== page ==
European cancer research concentrates on automated sample preparation and light ion therapy

Stockholm 18 February 2002Cancer research in Europe is taking a boost. The first application for Gyros technology is under evaluation by the Ludwig Institute for Cancer Research. The work is being carried out in collaboration with Professor Ulf Hellman, a member of the Ludwig Institute. On the other hand, a new European network for research in cancer therapy has started at CERN, the European organisation for nuclear research. The European ENLIGHT initiative for nuclear research will bring together experts to co-ordinate the development of a variety of projects at European facilities for "light ion therapy", a form of radiation therapy which uses beams of the nuclei of lightweight atoms.


The soon-to-be-launched application from Gyros is designed to improve and streamline sample preparation prior to analysis by MALDI mass spectrometry, a technique used for protein identification not only at the Ludwig Institute, but throughout the world of research and drug discovery.

Professor Hellman explained the reason for his interest: "In our Protein Structure Group we need to identify low abundance proteins and we work with minute amounts of sample, often only a few nanograms are available. We have to specialise in sample preparation techniques not only because we handle such small amounts, but also because any improvement in sample preparation can lead to an increase in sensitivity for the final analysis."

Excellent sample preparation is crucial to achieve highest sensitivity and a high success rate for identification by MALDI mass spectrometry. The micro-fluidic solution from Gyros integrates several preparation steps into one automated process and achieves sensitivity levels close to the detection limit of a MALDI mass spectrometer. Multiple samples can be processed in parallel within a microlaboratory in the form of a CD.

Professor Hellman continued: "This work will be an interesting challenge between man and machine. As anyone working with MALDI-ToF mass spectrometry knows, the most precious samples are prepared individually and with great care to ensure the highest sensitivity. To achieve a similar result on a fully automated system would be a major step forward in productivity for our laboratory."

Gyros AB offers pharmaceutical, biotechnology and diagnostic companies a unique, proprietary technology platform in which routine or non-routine laboratory processes can be miniaturised and integrated into application-specific CDs. Hundreds of samples can be processed in parallel on these disposable microlaboratories. This new platform brings outstanding gains in efficiency, cost-effectiveness, and information content.

The ability to integrate different laboratory steps on a single CD offers the potential to reassess and redesign traditional working procedures. The company was founded in 2000 as a spin-off from Amersham Biosciences and currently has more than 80 employees working at its headquarters in Uppsala Science Park, Sweden, and in regional sales offices in the USA and the United Kingdom.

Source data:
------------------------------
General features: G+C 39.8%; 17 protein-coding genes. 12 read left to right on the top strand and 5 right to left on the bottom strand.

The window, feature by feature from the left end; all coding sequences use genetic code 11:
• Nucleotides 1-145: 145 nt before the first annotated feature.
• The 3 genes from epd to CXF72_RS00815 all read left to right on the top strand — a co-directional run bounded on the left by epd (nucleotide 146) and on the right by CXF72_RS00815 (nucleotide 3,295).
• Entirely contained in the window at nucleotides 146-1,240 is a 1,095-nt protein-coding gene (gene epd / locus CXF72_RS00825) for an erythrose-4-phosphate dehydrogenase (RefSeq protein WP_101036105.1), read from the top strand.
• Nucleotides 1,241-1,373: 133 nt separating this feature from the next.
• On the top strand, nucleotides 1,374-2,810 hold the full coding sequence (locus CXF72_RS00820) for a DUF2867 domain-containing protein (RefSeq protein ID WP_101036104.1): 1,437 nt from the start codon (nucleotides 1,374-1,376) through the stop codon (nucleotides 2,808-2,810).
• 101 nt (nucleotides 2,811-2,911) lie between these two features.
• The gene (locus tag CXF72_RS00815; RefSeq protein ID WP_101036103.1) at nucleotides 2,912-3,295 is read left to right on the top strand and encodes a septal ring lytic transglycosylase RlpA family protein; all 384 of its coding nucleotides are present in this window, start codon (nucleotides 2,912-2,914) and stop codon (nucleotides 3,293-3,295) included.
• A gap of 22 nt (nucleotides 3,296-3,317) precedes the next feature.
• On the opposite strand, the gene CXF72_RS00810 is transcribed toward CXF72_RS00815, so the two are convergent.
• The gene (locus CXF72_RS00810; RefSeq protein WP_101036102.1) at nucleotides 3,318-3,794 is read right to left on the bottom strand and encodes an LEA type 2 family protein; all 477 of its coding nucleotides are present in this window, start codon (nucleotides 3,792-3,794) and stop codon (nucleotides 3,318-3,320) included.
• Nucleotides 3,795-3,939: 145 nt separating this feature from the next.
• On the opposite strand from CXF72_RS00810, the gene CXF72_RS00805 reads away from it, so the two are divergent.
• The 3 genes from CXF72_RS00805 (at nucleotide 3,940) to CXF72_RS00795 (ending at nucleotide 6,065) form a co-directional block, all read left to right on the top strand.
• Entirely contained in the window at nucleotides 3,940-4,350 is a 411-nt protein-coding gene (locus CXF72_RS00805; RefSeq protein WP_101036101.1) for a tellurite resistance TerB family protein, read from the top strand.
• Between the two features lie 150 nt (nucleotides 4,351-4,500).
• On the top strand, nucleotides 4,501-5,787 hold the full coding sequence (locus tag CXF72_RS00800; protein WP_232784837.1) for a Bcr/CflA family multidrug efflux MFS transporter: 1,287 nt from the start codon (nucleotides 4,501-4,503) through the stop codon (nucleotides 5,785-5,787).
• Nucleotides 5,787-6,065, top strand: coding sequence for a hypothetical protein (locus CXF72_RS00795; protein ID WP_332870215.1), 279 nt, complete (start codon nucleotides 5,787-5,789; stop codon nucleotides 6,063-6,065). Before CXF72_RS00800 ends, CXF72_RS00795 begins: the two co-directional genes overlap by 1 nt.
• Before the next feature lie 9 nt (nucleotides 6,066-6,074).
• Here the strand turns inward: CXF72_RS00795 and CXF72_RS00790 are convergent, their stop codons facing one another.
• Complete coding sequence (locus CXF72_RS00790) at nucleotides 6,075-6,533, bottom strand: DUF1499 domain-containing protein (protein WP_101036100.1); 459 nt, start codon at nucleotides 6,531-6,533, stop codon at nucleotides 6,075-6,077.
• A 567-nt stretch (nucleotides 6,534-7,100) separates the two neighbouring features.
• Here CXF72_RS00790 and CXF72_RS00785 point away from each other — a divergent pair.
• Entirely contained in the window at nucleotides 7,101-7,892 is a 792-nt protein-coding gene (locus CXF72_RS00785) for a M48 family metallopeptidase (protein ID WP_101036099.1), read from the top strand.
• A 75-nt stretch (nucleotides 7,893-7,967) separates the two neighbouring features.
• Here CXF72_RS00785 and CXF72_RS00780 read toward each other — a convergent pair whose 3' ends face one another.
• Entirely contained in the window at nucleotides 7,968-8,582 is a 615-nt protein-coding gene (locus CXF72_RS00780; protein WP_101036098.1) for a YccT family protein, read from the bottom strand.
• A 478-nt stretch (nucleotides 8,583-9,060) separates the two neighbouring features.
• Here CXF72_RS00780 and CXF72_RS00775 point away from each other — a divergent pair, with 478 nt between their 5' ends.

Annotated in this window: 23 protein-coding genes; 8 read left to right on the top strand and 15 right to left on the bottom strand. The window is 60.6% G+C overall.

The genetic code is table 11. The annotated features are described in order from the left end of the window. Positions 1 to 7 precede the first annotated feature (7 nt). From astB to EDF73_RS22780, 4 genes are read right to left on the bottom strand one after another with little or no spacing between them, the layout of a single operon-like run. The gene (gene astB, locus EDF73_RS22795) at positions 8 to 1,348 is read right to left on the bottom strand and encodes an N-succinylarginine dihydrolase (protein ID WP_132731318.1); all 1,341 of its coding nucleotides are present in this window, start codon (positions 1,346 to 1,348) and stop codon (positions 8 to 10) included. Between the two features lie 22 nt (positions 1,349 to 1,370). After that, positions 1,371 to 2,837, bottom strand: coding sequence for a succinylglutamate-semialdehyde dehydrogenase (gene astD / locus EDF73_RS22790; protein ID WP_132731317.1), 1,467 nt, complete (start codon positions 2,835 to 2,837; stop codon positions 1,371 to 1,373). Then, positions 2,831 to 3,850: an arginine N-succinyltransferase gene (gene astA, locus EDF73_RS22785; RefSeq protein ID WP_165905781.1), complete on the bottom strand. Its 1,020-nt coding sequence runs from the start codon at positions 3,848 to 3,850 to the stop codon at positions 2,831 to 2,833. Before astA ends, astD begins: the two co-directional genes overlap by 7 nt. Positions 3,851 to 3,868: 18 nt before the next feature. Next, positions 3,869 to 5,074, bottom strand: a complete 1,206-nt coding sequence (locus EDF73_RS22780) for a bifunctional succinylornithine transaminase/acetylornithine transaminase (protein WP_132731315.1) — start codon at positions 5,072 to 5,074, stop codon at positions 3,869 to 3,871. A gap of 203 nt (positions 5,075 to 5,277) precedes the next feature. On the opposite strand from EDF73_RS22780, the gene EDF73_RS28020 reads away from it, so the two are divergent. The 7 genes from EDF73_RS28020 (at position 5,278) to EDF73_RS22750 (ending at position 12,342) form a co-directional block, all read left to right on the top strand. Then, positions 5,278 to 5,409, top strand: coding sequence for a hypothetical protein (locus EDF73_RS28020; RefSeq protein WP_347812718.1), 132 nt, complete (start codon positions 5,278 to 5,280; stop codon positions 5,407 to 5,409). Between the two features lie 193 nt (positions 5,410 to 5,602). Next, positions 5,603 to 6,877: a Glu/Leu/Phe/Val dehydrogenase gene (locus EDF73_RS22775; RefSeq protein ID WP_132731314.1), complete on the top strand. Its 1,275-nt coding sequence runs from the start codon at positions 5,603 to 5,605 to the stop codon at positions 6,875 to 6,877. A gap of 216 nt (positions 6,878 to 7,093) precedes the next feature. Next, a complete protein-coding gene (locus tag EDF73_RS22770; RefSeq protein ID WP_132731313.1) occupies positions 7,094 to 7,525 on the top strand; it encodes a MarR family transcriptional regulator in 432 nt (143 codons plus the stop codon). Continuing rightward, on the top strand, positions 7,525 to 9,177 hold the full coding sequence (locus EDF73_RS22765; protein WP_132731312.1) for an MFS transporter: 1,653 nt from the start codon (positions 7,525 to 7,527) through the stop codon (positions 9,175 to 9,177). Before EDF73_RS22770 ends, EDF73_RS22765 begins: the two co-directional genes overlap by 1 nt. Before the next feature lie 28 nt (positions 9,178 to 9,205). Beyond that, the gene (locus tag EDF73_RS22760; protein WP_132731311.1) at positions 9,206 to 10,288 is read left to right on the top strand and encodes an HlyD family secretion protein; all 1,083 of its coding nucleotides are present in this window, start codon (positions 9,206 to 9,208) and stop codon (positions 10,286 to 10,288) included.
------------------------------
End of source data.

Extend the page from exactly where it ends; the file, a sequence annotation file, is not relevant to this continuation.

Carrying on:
"The Protein Structure Group at the Ludwig Institute works with the same techniques and has similar goals to those working in the proteomics area of drug discovery, the main target group for our new system", explained Per Sjoberg, Executive Vice President Commercial Operations at Gyros. "Professor Hellman's work will be of great benefit to us and is a perfect complement to testing already in progress at the proteomics company, Ace BioSciences, in Denmark. We are extremely confident of a successful launch within a matter of months."

The Ludwig Institute for Cancer Research was established in 1972 and research is carried out at ten different Branches located in Brussels, Lausanne, London (two sites), Melbourne, New York, San Diego, Sao Paulo, Stockholm, and Uppsala. In addition, the Institute has administrative offices in New York, London, and Zurich. The Uppsala Branch was established in 1986 with the aim of elucidating the signaling pathways in cells which control cell growth and to develop clinically useful antagonists of growth factor action.

As for the ENLIGHT initiative, radiation therapy aims to target cancerous tumours with the largest possible dose of destructive radiation, while minimising damage to surrounding healthy tissue. However, conventional X-ray therapy is not as effective for deep-seated tumours, where it can be difficult to concentrate the dose on the target area. In such cases, therapy using light ions and protons, called hydrogen ions, can be more effective as beams of light ions and protons do not diffuse so much as they travel through the body.

CERN's Director for technology and transfer and scientific computing, Hans Hoffmann, stated: "CERN can play an important role in supporting this activity. The work of our laboratory is based on a vast expertise in the physics and engineering that underlies the accelerators and detectors essential for this type of therapy."

The first ENLIGHT meeting will bring together clinicians, oncologists, physicists, and engineers from countries around the world to discuss the physics and engineering of the particle accelerators and beam systems needed to provide the light ions. Ways of increasing the clinical effectiveness and reliability of light ion therapy methods will also be discussed.

ENLIGHT's members include ESTRO, the European society for therapeutic radiology and oncology; EORTC, the European organisation for research in treatment of cancer; ETOILE, Espace de traitement oncologique par ions légers Européen; and CERN.

Leslie Versweyveld

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